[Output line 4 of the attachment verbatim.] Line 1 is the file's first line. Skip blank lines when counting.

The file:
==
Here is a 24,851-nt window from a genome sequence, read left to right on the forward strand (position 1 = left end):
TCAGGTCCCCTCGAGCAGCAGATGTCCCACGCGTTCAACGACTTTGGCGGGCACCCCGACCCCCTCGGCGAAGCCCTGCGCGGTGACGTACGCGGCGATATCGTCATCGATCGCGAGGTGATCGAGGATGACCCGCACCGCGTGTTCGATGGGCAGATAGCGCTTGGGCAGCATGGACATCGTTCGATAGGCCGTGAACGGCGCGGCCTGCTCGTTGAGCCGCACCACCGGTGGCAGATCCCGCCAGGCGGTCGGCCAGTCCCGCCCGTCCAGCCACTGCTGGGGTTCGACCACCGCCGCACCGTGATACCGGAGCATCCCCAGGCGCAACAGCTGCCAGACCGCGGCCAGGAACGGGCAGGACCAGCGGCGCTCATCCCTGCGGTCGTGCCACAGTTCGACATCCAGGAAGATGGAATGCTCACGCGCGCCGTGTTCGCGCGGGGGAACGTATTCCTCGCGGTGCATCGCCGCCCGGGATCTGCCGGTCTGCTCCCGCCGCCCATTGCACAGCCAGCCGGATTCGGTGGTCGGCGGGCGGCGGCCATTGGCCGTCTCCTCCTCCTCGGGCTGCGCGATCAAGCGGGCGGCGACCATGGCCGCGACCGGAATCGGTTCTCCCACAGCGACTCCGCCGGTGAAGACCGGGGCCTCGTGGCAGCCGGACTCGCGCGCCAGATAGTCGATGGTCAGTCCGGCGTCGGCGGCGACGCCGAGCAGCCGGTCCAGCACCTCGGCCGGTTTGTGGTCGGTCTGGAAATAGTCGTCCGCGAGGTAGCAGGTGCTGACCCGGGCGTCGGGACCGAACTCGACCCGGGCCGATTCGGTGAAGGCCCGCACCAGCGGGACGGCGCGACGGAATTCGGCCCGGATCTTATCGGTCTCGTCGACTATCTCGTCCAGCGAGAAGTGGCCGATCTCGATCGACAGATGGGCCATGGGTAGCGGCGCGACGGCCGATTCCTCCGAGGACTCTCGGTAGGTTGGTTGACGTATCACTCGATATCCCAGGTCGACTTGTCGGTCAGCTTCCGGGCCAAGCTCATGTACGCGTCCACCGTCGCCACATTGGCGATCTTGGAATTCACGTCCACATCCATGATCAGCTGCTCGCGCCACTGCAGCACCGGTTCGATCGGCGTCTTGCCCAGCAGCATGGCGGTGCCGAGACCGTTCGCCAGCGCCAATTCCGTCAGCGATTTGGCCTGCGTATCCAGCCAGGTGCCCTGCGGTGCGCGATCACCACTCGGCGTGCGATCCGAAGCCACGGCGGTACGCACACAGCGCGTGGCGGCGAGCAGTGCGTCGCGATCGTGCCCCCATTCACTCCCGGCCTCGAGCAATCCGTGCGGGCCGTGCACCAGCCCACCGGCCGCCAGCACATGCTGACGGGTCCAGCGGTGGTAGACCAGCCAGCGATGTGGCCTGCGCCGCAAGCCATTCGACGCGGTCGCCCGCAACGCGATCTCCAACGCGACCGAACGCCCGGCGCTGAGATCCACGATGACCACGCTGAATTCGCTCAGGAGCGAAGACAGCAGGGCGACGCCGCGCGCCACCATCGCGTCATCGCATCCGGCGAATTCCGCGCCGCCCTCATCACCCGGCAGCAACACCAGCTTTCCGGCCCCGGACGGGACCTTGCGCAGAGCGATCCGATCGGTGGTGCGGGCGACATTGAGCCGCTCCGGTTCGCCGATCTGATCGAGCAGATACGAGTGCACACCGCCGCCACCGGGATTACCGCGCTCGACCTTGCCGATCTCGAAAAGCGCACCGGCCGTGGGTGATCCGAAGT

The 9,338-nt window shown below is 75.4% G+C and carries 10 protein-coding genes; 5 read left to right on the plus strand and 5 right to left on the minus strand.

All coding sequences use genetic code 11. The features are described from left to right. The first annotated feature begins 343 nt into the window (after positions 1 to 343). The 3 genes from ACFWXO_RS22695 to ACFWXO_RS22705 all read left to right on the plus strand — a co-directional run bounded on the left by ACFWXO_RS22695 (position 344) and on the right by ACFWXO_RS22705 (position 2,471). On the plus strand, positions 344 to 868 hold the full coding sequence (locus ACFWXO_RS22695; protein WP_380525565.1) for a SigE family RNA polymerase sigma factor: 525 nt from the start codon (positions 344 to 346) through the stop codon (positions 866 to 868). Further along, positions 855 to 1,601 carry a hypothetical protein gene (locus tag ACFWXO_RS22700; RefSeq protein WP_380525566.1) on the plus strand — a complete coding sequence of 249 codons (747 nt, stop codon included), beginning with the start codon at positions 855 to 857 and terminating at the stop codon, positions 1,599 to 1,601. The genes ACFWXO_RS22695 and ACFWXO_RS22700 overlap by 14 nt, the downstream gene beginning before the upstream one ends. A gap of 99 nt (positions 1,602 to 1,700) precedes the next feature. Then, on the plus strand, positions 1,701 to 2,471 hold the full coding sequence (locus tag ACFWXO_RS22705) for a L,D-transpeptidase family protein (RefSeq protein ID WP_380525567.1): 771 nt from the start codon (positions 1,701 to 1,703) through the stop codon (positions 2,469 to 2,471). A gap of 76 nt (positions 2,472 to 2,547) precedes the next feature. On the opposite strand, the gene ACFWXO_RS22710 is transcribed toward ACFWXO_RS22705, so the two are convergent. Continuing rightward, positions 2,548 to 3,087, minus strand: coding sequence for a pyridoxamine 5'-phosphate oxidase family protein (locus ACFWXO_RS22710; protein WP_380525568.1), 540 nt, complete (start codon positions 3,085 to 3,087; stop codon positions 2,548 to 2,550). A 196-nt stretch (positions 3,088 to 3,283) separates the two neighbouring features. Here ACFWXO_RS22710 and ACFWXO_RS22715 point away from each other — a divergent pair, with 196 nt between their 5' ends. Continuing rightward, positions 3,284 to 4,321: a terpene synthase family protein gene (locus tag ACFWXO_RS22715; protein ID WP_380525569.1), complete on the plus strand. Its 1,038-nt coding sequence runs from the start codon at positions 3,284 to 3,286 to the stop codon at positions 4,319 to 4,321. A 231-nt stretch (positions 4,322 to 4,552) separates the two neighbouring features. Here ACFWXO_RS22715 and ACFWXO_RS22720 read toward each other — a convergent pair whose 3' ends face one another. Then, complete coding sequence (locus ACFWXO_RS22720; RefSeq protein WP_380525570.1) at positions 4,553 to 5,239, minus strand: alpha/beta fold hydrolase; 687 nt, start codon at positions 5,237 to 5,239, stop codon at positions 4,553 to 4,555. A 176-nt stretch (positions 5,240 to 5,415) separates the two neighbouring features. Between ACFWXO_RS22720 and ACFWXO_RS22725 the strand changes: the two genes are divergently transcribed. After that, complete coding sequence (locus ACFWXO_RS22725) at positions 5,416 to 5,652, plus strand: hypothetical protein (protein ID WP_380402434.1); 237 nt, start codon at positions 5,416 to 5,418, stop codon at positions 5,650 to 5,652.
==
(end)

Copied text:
All coding sequences use genetic code 11. The features are described from left to right. The first annotated feature begins 343 nt into the window (after positions 1 to 343). The 3 genes from ACFWXO_RS22695 to ACFWXO_RS22705 all read left to right on the plus strand — a co-directional run bounded on the left by ACFWXO_RS22695 (position 344) and on the right by ACFWXO_RS22705 (position 2,471). On the plus strand, positions 344 to 868 hold the full coding sequence (locus ACFWXO_RS22695; protein WP_380525565.1) for a SigE family RNA polymerase sigma factor: 525 nt from the start codon (positions 344 to 346) through the stop codon (positions 866 to 868). Further along, positions 855 to 1,601 carry a hypothetical protein gene (locus tag ACFWXO_RS22700; RefSeq protein WP_380525566.1) on the plus strand — a complete coding sequence of 249 codons (747 nt, stop codon included), beginning with the start codon at positions 855 to 857 and terminating at the stop codon, positions 1,599 to 1,601. The genes ACFWXO_RS22695 and ACFWXO_RS22700 overlap by 14 nt, the downstream gene beginning before the upstream one ends. A gap of 99 nt (positions 1,602 to 1,700) precedes the next feature. Then, on the plus strand, positions 1,701 to 2,471 hold the full coding sequence (locus tag ACFWXO_RS22705) for a L,D-transpeptidase family protein (RefSeq protein ID WP_380525567.1): 771 nt from the start codon (positions 1,701 to 1,703) through the stop codon (positions 2,469 to 2,471). A gap of 76 nt (positions 2,472 to 2,547) precedes the next feature. On the opposite strand, the gene ACFWXO_RS22710 is transcribed toward ACFWXO_RS22705, so the two are convergent. Continuing rightward, positions 2,548 to 3,087, minus strand: coding sequence for a pyridoxamine 5'-phosphate oxidase family protein (locus ACFWXO_RS22710; protein WP_380525568.1), 540 nt, complete (start codon positions 3,085 to 3,087; stop codon positions 2,548 to 2,550). A 196-nt stretch (positions 3,088 to 3,283) separates the two neighbouring features. Here ACFWXO_RS22710 and ACFWXO_RS22715 point away from each other — a divergent pair, with 196 nt between their 5' ends. Continuing rightward, positions 3,284 to 4,321: a terpene synthase family protein gene (locus tag ACFWXO_RS22715; protein ID WP_380525569.1), complete on the plus strand. Its 1,038-nt coding sequence runs from the start codon at positions 3,284 to 3,286 to the stop codon at positions 4,319 to 4,321. A 231-nt stretch (positions 4,322 to 4,552) separates the two neighbouring features. Here ACFWXO_RS22715 and ACFWXO_RS22720 read toward each other — a convergent pair whose 3' ends face one another. Then, complete coding sequence (locus ACFWXO_RS22720; RefSeq protein WP_380525570.1) at positions 4,553 to 5,239, minus strand: alpha/beta fold hydrolase; 687 nt, start codon at positions 5,237 to 5,239, stop codon at positions 4,553 to 4,555. A 176-nt stretch (positions 5,240 to 5,415) separates the two neighbouring features. Between ACFWXO_RS22720 and ACFWXO_RS22725 the strand changes: the two genes are divergently transcribed. After that, complete coding sequence (locus ACFWXO_RS22725) at positions 5,416 to 5,652, plus strand: hypothetical protein (protein ID WP_380402434.1); 237 nt, start codon at positions 5,416 to 5,418, stop codon at positions 5,650 to 5,652.